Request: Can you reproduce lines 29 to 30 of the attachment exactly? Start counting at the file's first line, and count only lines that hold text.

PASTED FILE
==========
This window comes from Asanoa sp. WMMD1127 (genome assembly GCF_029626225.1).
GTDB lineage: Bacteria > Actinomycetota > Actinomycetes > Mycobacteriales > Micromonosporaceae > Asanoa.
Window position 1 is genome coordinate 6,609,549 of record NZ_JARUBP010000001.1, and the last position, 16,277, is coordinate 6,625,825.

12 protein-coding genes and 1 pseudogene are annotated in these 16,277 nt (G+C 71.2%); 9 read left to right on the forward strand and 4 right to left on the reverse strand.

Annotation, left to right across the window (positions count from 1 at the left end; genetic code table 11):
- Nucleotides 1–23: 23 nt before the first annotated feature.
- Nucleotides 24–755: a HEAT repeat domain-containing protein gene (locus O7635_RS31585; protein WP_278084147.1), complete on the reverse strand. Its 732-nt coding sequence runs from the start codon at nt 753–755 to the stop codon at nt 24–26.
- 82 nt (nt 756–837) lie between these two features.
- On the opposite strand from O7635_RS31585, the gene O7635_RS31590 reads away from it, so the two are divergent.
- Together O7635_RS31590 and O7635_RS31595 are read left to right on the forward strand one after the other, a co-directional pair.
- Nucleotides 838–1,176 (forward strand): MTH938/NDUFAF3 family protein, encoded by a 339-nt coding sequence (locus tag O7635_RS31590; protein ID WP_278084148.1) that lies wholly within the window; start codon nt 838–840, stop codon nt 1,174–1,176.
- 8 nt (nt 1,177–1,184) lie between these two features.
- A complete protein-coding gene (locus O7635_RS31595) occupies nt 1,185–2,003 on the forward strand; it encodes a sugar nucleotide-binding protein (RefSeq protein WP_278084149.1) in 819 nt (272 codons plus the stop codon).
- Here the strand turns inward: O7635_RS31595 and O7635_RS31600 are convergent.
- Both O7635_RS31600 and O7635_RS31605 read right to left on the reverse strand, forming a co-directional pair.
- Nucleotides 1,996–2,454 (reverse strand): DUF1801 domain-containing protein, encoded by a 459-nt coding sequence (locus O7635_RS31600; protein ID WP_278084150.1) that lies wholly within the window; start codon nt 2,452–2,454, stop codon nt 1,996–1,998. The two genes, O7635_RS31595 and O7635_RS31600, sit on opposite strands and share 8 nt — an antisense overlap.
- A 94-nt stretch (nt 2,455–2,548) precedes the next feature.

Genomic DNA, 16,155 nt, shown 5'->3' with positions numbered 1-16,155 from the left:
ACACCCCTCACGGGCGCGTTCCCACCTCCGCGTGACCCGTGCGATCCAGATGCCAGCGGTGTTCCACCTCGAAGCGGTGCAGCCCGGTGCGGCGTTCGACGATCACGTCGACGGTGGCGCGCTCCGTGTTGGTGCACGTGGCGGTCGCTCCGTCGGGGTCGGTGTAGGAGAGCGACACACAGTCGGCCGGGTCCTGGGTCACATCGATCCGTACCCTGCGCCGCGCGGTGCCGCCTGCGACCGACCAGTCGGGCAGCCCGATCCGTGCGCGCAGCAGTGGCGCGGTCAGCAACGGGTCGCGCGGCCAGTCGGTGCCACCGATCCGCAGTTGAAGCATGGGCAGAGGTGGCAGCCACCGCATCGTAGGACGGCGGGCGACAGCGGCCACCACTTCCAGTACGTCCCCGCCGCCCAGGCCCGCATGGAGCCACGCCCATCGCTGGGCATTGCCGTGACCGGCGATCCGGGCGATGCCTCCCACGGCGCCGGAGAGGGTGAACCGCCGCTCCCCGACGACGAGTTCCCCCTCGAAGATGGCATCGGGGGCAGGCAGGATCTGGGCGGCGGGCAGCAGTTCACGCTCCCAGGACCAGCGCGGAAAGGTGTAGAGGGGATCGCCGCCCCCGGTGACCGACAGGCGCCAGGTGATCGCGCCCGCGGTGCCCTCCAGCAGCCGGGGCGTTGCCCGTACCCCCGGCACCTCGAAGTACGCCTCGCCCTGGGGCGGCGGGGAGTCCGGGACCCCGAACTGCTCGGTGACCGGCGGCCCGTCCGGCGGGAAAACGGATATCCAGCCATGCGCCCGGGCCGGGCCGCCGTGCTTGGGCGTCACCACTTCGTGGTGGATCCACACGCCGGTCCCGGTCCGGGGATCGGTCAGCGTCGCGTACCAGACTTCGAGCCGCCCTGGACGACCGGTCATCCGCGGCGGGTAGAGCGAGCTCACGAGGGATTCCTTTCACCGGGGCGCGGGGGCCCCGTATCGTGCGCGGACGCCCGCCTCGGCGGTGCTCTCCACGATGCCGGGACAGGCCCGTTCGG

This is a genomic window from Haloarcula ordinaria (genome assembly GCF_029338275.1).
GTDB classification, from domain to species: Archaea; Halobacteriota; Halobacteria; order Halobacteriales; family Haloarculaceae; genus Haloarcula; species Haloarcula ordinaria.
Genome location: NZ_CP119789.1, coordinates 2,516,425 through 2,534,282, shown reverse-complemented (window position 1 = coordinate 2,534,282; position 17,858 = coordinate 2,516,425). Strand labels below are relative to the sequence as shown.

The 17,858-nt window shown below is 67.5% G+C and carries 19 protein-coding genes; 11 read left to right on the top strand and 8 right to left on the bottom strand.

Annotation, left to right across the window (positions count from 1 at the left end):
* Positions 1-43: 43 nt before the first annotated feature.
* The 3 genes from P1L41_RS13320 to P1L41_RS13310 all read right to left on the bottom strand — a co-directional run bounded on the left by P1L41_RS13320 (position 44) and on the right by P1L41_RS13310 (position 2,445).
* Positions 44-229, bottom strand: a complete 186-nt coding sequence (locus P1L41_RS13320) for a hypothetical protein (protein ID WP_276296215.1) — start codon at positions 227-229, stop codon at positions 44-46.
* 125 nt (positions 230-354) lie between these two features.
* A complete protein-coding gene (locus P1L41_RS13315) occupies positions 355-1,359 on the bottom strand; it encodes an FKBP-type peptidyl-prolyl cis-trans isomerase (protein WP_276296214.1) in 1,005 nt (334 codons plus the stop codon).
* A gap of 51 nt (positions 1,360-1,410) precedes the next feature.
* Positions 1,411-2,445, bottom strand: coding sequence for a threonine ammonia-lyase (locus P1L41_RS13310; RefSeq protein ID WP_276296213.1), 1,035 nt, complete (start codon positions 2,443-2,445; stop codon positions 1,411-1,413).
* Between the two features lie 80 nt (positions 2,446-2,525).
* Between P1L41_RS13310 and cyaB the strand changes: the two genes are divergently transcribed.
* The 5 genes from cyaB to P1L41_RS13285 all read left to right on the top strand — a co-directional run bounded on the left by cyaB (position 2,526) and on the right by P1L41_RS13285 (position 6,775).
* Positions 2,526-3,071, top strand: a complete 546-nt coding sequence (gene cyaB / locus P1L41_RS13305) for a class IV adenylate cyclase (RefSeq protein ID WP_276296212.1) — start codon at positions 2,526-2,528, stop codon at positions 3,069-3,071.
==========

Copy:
* A complete protein-coding gene (locus P1L41_RS13315) occupies positions 355-1,359 on the bottom strand; it encodes an FKBP-type peptidyl-prolyl cis-trans isomerase (protein WP_276296214.1) in 1,005 nt (334 codons plus the stop codon).
* A gap of 51 nt (positions 1,360-1,410) precedes the next feature.